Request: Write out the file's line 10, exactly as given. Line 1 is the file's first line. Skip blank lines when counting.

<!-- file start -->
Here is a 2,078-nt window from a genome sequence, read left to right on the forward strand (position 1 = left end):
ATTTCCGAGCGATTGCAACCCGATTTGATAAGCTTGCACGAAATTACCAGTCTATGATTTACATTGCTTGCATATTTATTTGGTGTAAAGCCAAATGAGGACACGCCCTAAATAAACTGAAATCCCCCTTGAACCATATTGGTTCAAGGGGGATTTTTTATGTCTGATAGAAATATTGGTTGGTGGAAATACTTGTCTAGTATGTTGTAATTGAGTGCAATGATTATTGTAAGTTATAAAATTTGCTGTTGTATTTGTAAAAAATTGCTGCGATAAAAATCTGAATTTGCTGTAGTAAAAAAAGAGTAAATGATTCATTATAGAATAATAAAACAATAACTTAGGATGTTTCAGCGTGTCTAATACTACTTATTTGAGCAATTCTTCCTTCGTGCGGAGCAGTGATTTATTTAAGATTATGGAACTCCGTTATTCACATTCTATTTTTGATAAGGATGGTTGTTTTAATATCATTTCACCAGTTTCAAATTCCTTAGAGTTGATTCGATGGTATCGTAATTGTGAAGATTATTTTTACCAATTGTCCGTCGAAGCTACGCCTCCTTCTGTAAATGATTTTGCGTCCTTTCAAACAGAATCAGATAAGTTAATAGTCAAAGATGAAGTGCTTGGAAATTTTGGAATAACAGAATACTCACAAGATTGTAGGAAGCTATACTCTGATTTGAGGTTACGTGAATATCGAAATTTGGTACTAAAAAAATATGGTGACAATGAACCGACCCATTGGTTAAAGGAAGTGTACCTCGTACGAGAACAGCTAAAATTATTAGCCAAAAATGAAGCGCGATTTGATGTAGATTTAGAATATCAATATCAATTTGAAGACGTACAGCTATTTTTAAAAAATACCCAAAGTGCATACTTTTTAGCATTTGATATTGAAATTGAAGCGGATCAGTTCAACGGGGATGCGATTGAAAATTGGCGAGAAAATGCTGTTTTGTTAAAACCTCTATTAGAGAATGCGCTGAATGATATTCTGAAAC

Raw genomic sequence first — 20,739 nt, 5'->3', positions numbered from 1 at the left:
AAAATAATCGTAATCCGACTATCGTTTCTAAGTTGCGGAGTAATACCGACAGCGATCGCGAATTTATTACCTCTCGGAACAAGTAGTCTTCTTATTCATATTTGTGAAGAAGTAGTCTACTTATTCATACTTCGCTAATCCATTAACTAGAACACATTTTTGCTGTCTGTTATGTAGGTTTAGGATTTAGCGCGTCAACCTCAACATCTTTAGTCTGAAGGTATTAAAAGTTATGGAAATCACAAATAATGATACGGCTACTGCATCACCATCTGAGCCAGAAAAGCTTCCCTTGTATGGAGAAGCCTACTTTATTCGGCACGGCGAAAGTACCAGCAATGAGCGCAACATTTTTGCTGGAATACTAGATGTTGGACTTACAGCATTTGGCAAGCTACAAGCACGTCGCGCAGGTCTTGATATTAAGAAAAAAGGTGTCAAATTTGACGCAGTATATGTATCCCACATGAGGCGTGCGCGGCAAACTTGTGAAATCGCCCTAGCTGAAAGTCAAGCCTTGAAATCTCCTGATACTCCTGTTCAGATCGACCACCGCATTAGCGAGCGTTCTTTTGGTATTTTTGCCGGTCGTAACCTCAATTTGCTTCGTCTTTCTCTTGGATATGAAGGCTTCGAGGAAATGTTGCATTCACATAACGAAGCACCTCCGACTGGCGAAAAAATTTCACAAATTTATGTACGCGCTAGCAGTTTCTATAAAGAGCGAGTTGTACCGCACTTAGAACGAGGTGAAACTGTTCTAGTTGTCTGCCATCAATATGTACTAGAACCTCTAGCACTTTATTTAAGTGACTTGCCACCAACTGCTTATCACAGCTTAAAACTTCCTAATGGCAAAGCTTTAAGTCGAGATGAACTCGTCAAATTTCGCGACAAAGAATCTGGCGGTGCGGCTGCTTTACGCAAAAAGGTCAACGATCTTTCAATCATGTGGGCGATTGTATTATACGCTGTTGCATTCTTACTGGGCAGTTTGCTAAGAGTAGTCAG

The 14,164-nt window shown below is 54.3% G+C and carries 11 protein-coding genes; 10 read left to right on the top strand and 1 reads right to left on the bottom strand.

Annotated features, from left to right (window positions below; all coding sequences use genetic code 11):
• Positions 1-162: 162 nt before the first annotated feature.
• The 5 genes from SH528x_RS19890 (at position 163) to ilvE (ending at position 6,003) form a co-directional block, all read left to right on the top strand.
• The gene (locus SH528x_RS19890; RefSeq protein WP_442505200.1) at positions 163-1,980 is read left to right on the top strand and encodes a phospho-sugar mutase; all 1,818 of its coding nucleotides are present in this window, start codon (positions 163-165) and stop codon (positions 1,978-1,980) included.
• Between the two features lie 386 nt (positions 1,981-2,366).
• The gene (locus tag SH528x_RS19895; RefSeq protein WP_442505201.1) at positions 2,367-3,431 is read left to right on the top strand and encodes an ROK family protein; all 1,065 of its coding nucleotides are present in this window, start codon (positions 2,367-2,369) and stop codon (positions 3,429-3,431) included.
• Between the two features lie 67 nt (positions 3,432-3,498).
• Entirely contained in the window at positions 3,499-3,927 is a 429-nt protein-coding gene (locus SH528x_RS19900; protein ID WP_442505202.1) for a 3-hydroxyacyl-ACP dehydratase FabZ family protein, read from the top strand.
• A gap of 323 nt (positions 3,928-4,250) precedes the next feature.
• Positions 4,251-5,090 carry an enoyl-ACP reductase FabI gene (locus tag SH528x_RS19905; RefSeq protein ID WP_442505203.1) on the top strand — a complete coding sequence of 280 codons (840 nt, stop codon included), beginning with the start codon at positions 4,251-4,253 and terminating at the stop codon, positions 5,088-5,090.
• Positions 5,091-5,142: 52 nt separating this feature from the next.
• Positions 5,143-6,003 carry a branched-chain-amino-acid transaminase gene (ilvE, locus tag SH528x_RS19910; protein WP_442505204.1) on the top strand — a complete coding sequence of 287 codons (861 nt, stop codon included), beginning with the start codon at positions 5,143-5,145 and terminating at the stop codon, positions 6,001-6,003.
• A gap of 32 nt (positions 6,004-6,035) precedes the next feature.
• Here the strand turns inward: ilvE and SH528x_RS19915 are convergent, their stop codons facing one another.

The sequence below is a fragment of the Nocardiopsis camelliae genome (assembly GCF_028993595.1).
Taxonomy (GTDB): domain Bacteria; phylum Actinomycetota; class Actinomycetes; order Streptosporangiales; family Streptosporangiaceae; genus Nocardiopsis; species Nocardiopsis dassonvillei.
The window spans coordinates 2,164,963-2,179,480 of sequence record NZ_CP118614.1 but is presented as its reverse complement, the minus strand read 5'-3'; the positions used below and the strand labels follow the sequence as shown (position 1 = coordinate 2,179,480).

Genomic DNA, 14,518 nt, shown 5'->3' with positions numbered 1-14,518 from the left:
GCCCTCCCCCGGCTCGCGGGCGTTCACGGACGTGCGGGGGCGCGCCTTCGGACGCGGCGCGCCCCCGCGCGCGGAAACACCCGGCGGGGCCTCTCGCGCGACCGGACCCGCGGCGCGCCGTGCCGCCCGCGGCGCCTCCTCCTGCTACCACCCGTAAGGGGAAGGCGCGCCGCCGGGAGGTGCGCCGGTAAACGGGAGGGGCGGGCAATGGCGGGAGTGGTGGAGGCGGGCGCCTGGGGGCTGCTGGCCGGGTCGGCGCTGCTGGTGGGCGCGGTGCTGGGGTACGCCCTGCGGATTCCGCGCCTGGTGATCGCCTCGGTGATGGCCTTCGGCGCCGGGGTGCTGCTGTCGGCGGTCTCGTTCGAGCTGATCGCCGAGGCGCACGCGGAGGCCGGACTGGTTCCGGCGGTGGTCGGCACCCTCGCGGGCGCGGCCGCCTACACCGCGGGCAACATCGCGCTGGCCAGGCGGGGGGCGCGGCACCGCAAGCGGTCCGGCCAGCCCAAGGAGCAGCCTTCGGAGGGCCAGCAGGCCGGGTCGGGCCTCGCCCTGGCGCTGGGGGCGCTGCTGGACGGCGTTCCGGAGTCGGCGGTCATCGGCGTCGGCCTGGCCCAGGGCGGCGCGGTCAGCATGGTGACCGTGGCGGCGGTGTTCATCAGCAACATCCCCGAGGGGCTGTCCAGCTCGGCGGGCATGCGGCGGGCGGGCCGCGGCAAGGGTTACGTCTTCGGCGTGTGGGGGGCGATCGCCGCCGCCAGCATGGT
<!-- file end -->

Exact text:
• Between the two features lie 386 nt (positions 1,981-2,366).